Let $G$ be a countable group which cannot be expressed as a finite union of translates of non-principal square-root sets and a finite set. Then the set of Cayley graphs for $G$ which are isomorphic to $R$ is residual.

(A non-principal square-root set is the set of all elements in the group which square to a specific non-identity element.)

There are many groups satisfying the conditions of the theorem. You might also be interested in Cameron's "Homogeneous Cayley objects" where he treats the problem of deciding which countable groups can act regularly on countable homogeneous relational structures.

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To answer your question about having a probabilistic account: it seems like it should work easily enough just to use $(\mathbb{Z},+)$ as the group, with $\pm i$ belonging to the set of generators with probability $1/2$, independently for each $i$. Then, just as in the Erdős–Rényi random graph construction, for any A and B one has infinitely many independent chances of finding a vertex adjacent to all of A and none of B.

This construction of an infinite random circulant graph is described by Zhang and Huang, "Infinite circulants and their properties", Acta Math. Appl. Sinica 1995, but they don't mention any connection to the Rado graph.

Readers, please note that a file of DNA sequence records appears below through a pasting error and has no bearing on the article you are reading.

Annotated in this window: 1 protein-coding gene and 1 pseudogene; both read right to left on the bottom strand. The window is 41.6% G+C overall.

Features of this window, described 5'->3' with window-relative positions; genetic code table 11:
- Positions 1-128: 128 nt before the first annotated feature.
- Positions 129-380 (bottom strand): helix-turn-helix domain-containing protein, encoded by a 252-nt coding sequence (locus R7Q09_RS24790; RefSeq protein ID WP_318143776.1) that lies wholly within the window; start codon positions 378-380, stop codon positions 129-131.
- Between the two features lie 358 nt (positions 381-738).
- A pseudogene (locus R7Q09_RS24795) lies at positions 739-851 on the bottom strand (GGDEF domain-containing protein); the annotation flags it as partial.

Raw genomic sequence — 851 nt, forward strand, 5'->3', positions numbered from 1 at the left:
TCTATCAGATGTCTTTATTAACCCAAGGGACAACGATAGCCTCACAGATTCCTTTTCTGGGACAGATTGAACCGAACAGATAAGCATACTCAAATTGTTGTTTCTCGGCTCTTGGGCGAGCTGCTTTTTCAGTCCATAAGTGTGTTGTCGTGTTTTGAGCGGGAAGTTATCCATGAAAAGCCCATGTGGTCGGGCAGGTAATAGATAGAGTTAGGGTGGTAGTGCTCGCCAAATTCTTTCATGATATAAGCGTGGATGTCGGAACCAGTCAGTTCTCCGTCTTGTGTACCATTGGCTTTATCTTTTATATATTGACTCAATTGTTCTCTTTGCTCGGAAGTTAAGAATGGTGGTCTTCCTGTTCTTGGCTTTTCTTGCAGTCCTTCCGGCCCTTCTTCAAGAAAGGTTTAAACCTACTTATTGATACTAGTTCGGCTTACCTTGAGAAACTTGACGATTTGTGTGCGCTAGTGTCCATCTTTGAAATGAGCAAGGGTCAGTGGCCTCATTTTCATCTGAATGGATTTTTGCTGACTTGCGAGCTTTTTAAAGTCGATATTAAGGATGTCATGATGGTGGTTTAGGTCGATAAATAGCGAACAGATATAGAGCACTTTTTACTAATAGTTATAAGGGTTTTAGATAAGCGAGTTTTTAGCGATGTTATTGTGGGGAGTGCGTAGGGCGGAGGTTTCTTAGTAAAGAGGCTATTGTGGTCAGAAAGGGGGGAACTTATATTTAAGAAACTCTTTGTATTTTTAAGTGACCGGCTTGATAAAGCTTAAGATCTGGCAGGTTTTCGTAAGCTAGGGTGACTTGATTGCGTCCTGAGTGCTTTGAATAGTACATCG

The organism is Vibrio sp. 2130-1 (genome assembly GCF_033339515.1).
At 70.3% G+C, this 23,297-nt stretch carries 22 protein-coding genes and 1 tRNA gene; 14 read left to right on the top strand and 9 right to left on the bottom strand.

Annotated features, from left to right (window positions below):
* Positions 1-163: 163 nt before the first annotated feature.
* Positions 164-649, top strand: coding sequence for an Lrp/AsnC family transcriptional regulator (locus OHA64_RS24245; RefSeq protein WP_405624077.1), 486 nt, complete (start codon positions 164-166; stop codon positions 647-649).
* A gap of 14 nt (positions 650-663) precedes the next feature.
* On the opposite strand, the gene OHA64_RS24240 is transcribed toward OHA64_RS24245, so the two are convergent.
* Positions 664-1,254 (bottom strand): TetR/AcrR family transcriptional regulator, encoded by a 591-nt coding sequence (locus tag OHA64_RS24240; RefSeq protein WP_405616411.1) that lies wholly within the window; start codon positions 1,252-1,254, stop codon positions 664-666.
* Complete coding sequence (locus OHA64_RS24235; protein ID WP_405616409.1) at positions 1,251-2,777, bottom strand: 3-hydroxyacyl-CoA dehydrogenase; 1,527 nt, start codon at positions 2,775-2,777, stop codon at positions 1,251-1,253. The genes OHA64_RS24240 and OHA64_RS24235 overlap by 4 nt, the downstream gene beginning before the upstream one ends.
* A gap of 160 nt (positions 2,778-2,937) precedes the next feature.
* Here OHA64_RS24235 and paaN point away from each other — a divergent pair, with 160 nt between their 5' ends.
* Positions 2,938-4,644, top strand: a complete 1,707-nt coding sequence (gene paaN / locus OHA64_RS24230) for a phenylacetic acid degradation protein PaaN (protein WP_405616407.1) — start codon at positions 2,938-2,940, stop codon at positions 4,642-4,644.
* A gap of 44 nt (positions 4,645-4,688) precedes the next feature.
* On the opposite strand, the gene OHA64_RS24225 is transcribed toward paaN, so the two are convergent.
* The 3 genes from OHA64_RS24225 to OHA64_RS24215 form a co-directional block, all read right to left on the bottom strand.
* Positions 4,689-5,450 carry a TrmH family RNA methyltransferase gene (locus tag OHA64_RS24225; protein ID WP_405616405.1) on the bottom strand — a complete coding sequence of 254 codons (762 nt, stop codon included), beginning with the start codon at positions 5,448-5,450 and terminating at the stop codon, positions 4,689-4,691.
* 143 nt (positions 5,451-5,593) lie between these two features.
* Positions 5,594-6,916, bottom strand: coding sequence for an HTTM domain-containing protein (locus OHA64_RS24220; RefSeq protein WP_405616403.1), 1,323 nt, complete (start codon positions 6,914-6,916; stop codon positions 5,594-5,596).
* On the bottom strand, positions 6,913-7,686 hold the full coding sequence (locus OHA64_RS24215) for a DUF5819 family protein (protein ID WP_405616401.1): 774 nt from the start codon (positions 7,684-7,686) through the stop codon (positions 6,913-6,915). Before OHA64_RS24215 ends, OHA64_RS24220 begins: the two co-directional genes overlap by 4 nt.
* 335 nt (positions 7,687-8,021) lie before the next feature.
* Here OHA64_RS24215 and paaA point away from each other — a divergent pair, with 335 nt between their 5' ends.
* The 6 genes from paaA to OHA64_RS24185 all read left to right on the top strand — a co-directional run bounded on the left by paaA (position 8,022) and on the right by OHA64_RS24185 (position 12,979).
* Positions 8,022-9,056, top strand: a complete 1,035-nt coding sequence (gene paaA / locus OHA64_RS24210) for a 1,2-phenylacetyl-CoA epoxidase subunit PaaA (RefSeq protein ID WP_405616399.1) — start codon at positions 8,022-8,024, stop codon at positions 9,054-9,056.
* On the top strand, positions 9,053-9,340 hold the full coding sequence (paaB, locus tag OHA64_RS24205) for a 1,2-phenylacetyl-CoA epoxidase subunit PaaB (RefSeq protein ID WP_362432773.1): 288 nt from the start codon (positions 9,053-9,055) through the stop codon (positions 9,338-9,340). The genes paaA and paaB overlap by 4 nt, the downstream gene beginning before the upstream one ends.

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The answer that I started to write is a combination of Gjergji's answer and David's answer. Let $G$ be a countable group which is not a finite union of translates of non-principal square root sets and a finite set. Then as David says, you get infinitely many independent chances to find $p$. As in Joel's original set-up, you can also use biased coin tosses to make the edges.

I'm left wondering when a countably infinite group is a finite union of translates of non-principal square root sets and a finite set. I guess that $C_2^{\infty} \times A$ is an example, if $A$ is a finite group which is not an elementary 2-group. Certainly no elementary $p$-group (or, additively, no vector space over $\mathbb{Z}/p$) is an example, and neither is $\mathbb{Z}^n$. And I guess that $\text{SL}(n,\mathbb{Z})$ isn't an example either.

There are two different kinds of directed graphs, graphs with and without 2-cycles. The question posed considers the kind without 2-cycles, but I don't see a problem defining either kind of Rado graph on the same class of groups. For that matter, you could have various kinds of colored Rado graphs, where some of the edge colors are directed and others are undirected. (So, allowing 2-cycles amounts to having two undirected colors and one directed color.)

I don't think that it really says a whole lot about the group. It says that the Rado graph has such a huge automorphism group that many groups act freely transitively on it. It looks like the Cameron-Johnson condition on the group $G$ is actually not only sufficient for a freely transitive action, but also necessary, at least to obtain the $n$-colored Rado graph for every finite $n$ as a Cayley graph of $G$. Still, the groups $G$ that are impossible are essentially impossible for a local reason.

As for the uncountable analogues of the random graph, I might guess that the same constructions still work sometimes, but I would ask someone like Joel Hamkins. :-)